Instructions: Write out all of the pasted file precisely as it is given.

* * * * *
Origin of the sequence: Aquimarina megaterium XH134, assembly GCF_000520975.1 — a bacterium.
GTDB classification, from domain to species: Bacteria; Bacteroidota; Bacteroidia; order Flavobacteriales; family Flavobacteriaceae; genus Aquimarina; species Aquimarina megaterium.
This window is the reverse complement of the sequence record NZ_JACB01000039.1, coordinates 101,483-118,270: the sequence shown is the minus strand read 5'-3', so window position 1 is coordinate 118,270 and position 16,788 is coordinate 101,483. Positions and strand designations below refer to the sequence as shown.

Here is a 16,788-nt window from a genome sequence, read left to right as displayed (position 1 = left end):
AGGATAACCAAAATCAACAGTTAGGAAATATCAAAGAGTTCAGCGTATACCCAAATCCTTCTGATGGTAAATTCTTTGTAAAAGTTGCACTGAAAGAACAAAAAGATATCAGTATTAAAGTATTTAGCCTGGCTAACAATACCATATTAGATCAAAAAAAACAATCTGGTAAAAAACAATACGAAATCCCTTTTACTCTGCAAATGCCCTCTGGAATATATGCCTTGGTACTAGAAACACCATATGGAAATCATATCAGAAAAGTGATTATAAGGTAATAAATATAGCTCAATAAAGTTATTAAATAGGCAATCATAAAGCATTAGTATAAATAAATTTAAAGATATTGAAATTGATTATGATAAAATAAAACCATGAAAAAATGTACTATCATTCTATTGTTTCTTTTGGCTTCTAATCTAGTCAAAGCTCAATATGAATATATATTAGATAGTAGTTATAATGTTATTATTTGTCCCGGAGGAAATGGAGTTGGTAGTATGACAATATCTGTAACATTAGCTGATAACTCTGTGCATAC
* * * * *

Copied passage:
Origin of the sequence: Aquimarina megaterium XH134, assembly GCF_000520975.1 — a bacterium.
GTDB classification, from domain to species: Bacteria; Bacteroidota; Bacteroidia; order Flavobacteriales; family Flavobacteriaceae; genus Aquimarina; species Aquimarina megaterium.
This window is the reverse complement of the sequence record NZ_JACB01000039.1, coordinates 101,483-118,270: the sequence shown is the minus strand read 5'-3', so window position 1 is coordinate 118,270 and position 16,788 is coordinate 101,483. Positions and strand designations below refer to the sequence as shown.

Here is a 16,788-nt window from a genome sequence, read left to right as displayed (position 1 = left end):
AGGATAACCAAAATCAACAGTTAGGAAATATCAAAGAGTTCAGCGTATACCCAAATCCTTCTGATGGTAAATTCTTTGTAAAAGTTGCACTGAAAGAACAAAAAGATATCAGTATTAAAGTATTTAGCCTGGCTAACAATACCATATTAGATCAAAAAAAACAATCTGGTAAAAAACAATACGAAATCCCTTTTACTCTGCAAATGCCCTCTGGAATATATGCCTTGGTACTAGAAACACCATATGGAAATCATATCAGAAAAGTGATTATAAGGTAATAAATATAGCTCAATAAAGTTATTAAATAGGCAATCATAAAGCATTAGTATAAATAAATTTAAAGATATTGAAATTGATTATGATAAAATAAAACCATGAAAAAATGTACTATCATTCTATTGTTTCTTTTGGCTTCTAATCTAGTCAAAGCTCAATATGAATATATATTAGATAGTAGTTATAATGTTATTATTTGTCCCGGAGGAAATGGAGTTGGTAGTATGACAATATCTGTAACATTAGCTGATAACTCTGTGCATAC